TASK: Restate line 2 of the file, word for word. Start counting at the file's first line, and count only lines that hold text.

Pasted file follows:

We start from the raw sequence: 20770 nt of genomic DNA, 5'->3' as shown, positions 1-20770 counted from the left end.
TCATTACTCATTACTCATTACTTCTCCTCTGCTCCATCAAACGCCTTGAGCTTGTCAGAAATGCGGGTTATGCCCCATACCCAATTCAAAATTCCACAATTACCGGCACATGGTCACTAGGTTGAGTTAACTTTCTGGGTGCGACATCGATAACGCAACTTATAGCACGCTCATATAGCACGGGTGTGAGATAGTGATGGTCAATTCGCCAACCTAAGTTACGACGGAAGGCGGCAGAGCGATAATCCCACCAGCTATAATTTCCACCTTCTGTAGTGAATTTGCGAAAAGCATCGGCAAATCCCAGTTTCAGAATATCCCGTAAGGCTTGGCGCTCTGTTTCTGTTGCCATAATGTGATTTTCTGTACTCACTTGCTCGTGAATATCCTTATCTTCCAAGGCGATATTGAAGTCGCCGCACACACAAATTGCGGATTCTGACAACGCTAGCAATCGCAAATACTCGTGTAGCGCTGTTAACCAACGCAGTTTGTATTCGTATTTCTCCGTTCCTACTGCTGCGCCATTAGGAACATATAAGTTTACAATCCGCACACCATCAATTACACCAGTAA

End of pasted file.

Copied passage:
TCATTACTCATTACTCATTACTTCTCCTCTGCTCCATCAAACGCCTTGAGCTTGTCAGAAATGCGGGTTATGCCCCATACCCAATTCAAAATTCCACAATTACCGGCACATGGTCACTAGGTTGAGTTAACTTTCTGGGTGCGACATCGATAACGCAACTTATAGCACGCTCATATAGCACGGGTGTGAGATAGTGATGGTCAATTCGCCAACCTAAGTTACGACGGAAGGCGGCAGAGCGATAATCCCACCAGCTATAATTTCCACCTTCTGTAGTGAATTTGCGAAAAGCATCGGCAAATCCCAGTTTCAGAATATCCCGTAAGGCTTGGCGCTCTGTTTCTGTTGCCATAATGTGATTTTCTGTACTCACTTGCTCGTGAATATCCTTATCTTCCAAGGCGATATTGAAGTCGCCGCACACACAAATTGCGGATTCTGACAACGCTAGCAATCGCAAATACTCGTGTAGCGCTGTTAACCAACGCAGTTTGTATTCGTATTTCTCCGTTCCTACTGCTGCGCCATTAGGAACATATAAGTTTACAATCCGCACACCATCAATTACACCAGTAA